- Webb Hooper M, Nápoles AM, Pérez-Stable EJ. (2020). COVID-19 and Racial/Ethnic Disparities. JAMA; 323(24):2466–2467. doi:10.1001/jama.2020.8598
- Whitehead M. The concepts and principles of equity and health. Int J Health Serv. 1992;22(3):429—445.7 Minnesota Compass. Disparities by Race. http://www.mncompass.org/disparities/race#1-9538-g. Accessed on August 9, 2020.
- Krieger N. (2001). A glossary for social epidemiology. Journal of epidemiology and community health, 55(10), 693–700. https://doi.org/10.1136/jech.55.10.693
- Institute of Medicine. (2003). Unequal Treatment: Confronting Racial and Ethnic Disparities in Health Care. https://www.nap.edu/read/10260/chapter/2#7. Accessed August 9, 2020.
- Minnesota Department of Health. Advancing Health Equity Executive Summary. https://www.health.state.mn.us/communities/equity/reports/aheexecutivesummary.pdf. Accessed August 9, 2020.
- Link BG, Phelan JC. Understanding sociodemographic differences in health--the role of fundamental social causes. Am J Public Health. 1996 Apr;86(4):471–473.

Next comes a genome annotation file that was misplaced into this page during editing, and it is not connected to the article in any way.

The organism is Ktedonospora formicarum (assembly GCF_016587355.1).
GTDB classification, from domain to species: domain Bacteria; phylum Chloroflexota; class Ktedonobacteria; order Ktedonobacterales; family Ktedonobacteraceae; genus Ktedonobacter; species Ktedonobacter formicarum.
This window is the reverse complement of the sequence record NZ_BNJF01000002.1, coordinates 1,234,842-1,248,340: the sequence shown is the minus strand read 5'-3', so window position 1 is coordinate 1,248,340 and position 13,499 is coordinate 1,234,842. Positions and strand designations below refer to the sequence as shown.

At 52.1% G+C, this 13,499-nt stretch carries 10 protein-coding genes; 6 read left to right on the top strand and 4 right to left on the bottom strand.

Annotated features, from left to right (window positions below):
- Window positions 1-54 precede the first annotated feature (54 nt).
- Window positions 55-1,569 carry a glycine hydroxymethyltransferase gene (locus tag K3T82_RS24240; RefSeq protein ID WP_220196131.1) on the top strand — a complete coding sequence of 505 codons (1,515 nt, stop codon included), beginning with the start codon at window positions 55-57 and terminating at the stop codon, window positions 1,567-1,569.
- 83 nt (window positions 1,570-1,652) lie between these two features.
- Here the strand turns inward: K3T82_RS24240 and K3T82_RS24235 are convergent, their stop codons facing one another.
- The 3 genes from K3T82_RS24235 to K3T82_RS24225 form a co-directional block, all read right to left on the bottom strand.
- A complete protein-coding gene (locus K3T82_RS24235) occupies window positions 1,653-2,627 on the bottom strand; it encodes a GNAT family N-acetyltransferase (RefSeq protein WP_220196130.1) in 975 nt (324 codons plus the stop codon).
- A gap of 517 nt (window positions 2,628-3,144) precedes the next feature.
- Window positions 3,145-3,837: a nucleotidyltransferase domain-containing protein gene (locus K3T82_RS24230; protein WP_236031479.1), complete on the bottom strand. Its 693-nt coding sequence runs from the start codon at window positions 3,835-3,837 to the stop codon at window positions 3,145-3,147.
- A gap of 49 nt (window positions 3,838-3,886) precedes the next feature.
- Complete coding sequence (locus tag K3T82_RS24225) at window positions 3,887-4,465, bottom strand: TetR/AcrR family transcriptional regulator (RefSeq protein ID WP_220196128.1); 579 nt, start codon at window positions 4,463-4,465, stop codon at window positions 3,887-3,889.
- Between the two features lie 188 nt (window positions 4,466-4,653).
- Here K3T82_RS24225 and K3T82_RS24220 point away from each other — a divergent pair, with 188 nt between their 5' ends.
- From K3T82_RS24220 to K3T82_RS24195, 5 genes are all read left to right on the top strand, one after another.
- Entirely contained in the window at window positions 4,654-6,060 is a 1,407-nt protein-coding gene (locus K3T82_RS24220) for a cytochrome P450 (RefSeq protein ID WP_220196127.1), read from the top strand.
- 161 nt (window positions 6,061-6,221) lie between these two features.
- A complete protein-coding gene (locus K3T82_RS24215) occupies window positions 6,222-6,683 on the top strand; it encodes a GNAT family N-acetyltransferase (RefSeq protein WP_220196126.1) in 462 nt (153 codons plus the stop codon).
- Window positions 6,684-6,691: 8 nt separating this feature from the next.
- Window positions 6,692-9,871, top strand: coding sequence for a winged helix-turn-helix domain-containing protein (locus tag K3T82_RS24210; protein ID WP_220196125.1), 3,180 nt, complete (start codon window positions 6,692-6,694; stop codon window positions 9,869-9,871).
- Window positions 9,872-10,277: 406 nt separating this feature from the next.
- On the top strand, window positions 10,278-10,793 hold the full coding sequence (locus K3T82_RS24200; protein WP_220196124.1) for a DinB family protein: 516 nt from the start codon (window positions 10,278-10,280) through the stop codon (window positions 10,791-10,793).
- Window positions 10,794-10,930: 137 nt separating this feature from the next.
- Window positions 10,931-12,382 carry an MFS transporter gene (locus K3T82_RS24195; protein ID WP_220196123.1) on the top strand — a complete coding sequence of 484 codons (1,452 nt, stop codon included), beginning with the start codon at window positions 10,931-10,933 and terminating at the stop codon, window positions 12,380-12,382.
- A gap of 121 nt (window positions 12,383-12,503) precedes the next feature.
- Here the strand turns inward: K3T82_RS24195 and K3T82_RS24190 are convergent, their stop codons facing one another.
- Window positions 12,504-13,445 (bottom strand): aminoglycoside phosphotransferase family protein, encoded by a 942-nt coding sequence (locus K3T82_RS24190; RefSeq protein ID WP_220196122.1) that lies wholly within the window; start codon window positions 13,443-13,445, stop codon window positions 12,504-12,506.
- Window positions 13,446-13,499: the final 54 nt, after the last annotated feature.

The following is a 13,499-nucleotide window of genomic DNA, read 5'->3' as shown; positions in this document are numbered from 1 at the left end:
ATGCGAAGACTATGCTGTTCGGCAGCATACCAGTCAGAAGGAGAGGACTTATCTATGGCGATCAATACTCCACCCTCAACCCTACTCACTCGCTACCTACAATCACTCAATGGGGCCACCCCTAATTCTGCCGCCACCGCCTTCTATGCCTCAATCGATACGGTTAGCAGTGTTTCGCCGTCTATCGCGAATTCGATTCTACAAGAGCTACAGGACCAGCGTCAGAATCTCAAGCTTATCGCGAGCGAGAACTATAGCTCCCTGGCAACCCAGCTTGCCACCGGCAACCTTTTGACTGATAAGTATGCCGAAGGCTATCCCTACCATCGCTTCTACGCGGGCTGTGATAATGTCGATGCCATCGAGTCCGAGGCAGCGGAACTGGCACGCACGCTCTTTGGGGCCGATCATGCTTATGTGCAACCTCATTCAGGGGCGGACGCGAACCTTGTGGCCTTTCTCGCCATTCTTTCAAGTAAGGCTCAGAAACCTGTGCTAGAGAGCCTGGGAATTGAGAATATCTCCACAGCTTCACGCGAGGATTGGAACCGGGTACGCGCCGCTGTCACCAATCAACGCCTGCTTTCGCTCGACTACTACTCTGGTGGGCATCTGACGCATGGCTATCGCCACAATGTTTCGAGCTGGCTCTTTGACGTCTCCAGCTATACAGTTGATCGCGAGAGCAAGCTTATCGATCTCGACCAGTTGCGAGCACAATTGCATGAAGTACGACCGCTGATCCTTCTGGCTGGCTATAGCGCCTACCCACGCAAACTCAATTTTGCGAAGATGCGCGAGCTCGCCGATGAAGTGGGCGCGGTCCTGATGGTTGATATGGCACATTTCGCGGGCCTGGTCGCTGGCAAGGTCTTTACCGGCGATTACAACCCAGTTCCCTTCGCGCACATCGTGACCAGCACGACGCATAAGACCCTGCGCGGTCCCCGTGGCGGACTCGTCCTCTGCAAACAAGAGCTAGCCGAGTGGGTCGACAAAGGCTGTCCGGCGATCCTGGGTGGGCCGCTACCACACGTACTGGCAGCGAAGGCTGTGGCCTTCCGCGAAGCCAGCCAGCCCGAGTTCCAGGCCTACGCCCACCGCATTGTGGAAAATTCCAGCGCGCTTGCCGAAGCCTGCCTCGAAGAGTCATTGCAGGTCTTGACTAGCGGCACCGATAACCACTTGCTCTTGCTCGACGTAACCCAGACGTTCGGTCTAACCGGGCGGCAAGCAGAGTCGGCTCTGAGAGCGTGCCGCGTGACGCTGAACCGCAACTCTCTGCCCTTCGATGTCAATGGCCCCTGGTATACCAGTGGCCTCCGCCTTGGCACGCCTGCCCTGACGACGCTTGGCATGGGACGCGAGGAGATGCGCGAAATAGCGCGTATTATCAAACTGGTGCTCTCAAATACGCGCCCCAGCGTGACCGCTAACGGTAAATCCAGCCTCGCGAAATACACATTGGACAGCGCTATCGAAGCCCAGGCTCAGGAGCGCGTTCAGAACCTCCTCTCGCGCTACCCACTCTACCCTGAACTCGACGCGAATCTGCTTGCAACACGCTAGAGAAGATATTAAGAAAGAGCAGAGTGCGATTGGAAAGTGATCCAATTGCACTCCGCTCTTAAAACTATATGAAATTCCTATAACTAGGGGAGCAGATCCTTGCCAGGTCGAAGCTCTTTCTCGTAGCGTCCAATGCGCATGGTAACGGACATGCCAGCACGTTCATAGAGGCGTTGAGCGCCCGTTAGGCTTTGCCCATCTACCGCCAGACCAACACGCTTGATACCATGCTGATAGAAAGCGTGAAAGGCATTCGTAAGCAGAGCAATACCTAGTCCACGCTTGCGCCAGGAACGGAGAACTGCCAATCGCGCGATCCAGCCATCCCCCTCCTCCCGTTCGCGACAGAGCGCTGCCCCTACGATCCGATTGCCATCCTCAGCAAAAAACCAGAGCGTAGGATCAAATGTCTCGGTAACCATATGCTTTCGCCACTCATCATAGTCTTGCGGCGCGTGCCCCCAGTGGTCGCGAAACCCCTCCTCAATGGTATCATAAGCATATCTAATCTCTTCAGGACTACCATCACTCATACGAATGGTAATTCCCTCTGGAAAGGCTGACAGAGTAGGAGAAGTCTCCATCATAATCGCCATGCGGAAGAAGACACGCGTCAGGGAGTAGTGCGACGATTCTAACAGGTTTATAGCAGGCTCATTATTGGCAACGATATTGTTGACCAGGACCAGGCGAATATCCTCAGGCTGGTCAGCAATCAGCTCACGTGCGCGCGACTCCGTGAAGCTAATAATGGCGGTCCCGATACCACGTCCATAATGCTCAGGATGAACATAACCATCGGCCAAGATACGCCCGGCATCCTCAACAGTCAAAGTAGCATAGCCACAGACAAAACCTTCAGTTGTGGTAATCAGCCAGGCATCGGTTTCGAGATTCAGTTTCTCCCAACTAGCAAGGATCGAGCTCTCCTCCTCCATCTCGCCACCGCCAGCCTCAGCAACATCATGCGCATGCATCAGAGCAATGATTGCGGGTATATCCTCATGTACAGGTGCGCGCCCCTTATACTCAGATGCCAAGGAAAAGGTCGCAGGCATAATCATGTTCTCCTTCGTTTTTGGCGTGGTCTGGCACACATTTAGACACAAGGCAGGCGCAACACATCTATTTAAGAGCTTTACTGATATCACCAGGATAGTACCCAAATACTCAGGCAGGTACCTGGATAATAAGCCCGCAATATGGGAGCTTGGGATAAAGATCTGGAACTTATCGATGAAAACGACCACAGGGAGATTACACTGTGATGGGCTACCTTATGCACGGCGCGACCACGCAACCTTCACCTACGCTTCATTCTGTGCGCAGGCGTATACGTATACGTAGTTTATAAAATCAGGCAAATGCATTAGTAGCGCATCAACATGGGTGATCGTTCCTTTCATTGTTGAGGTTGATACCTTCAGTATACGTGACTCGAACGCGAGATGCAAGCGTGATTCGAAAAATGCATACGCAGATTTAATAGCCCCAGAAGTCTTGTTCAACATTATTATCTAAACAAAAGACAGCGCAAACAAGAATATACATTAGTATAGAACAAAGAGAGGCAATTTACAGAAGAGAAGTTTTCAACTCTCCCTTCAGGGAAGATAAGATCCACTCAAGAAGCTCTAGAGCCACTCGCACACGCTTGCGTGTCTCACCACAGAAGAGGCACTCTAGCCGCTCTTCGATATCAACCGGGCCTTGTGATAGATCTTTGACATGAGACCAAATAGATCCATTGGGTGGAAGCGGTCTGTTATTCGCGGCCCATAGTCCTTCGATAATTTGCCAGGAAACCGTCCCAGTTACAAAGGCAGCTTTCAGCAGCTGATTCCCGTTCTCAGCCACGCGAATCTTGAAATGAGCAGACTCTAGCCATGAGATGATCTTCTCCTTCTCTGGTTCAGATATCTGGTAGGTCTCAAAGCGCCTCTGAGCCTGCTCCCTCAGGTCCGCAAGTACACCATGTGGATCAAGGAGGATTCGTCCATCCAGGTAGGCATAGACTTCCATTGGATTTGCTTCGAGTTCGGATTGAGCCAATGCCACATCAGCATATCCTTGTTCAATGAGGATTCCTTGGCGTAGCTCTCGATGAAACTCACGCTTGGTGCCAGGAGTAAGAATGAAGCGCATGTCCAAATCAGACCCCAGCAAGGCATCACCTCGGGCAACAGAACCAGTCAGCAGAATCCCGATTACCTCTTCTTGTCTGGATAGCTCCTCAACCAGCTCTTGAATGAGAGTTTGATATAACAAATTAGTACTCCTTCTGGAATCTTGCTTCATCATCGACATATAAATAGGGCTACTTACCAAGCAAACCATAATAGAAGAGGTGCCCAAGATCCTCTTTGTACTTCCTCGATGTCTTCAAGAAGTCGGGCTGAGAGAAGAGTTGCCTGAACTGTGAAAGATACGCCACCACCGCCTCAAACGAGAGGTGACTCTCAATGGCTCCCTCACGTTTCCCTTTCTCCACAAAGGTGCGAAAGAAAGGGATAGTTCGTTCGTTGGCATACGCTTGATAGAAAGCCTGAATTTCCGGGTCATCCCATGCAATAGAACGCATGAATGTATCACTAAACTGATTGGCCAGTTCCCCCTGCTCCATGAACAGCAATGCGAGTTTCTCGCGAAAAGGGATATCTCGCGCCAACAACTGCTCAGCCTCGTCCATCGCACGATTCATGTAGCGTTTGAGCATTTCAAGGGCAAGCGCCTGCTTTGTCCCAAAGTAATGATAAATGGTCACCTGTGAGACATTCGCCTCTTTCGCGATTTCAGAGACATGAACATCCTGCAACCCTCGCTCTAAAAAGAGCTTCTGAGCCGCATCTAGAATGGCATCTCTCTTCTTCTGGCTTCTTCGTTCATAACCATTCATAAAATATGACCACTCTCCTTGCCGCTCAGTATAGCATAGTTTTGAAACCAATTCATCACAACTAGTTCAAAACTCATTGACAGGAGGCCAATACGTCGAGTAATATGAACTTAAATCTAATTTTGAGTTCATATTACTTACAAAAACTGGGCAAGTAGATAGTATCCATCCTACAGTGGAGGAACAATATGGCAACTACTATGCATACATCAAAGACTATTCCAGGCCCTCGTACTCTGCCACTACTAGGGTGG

- Merelli, A. (May 2020). “Black people are at the center of two public health crises in the US: Covid-19 and police brutality.” Retrieved August 9, 2020 from https://qz.com/1862403/black-people-are-at-thecenter-of-two-public- health-crises-in-the-us-covid-19-and-police-brutality/
- Gee, G. C. (2008). A multilevel analysis of the relationship between institutional and individual racial discrimination and health status. American journal of public health, 98(Supplement_1), S48-S56.
- Dunbar-Ortiz, R. (2015). An indigenous peoples' history of the United States.
- Encyclopaedia Britannica. Minnesota. https://www.britannica.com/place/Minnesota. Accessed on August 9, 2020
- Blakemore, Erin. (August 2018). The Brutal History of Anti-Latino Discrimination in America. https://www.history.com/news/the-brutal-history-of-anti-latino-discrimination-in-america Accessed on August 9, 2020.
- Gover, A. R., Harper, S. B., & Langton, L. (2020). Anti-Asian Hate Crime During the COVID-19 Pandemic: Exploring the Reproduction of Inequality. American Journal of Criminal Justice, 1–21. Advance online publication. https://doi.org/10.1007/s12103-020-09545-1
- Krieger N, Birn AE. (1998). A vision of social justice as the foundation of public health: commemorating 150 years of the spirit of 1848. Am J Public Health. Nov;88(11):1603–1606.